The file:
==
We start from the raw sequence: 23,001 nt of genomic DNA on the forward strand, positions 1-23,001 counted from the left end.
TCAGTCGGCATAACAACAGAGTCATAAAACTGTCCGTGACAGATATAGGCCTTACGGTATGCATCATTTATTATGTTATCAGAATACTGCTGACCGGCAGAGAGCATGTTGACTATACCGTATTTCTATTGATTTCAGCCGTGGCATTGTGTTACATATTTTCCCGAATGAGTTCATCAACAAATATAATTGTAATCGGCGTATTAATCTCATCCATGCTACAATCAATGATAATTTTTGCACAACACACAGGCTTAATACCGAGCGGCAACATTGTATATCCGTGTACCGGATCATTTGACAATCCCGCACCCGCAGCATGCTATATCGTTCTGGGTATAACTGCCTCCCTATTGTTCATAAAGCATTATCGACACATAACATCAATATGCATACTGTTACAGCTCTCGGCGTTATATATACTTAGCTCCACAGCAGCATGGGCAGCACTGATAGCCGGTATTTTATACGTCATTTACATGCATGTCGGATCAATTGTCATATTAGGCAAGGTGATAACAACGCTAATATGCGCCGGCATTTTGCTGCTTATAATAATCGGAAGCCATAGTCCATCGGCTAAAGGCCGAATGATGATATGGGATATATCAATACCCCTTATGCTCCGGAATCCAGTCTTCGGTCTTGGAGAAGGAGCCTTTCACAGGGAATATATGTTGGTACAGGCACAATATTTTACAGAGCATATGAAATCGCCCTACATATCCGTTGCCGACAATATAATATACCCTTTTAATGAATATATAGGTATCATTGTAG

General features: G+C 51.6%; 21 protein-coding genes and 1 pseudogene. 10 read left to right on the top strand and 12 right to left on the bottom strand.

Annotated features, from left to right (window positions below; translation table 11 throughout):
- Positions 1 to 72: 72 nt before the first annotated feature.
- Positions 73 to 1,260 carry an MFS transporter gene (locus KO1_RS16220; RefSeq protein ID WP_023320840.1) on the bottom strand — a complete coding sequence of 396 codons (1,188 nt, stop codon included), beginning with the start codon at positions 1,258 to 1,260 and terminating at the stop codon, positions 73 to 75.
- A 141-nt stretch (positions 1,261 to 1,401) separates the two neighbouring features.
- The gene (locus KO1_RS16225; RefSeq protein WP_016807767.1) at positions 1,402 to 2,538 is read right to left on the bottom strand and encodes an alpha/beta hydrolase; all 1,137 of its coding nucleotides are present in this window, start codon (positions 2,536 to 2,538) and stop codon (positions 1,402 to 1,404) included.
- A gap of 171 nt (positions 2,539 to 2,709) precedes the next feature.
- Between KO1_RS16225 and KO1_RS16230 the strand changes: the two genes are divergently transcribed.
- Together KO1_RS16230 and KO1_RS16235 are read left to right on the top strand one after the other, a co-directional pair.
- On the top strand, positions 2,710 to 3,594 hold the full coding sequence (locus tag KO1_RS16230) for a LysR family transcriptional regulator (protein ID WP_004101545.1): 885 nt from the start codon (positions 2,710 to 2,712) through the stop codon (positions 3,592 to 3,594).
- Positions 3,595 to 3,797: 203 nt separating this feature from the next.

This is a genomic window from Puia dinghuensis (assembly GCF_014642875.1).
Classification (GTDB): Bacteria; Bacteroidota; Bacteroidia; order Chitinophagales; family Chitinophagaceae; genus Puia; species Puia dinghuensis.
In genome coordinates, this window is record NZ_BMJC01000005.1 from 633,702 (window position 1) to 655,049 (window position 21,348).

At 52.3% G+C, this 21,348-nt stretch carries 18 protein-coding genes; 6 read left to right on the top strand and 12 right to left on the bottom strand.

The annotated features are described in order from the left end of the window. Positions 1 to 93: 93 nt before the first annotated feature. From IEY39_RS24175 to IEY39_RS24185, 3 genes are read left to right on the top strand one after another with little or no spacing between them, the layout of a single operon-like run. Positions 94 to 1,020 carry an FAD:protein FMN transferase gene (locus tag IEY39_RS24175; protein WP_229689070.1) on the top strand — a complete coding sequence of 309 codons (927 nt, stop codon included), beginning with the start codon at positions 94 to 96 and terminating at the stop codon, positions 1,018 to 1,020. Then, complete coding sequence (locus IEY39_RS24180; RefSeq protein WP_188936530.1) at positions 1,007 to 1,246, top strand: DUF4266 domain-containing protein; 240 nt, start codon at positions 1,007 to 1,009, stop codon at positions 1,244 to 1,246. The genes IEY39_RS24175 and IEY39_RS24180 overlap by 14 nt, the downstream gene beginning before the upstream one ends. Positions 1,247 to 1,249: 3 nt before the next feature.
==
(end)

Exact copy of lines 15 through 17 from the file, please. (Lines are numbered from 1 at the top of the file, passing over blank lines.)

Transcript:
Classification (GTDB): Bacteria; Bacteroidota; Bacteroidia; order Chitinophagales; family Chitinophagaceae; genus Puia; species Puia dinghuensis.
In genome coordinates, this window is record NZ_BMJC01000005.1 from 633,702 (window position 1) to 655,049 (window position 21,348).

At 52.3% G+C, this 21,348-nt stretch carries 18 protein-coding genes; 6 read left to right on the top strand and 12 right to left on the bottom strand.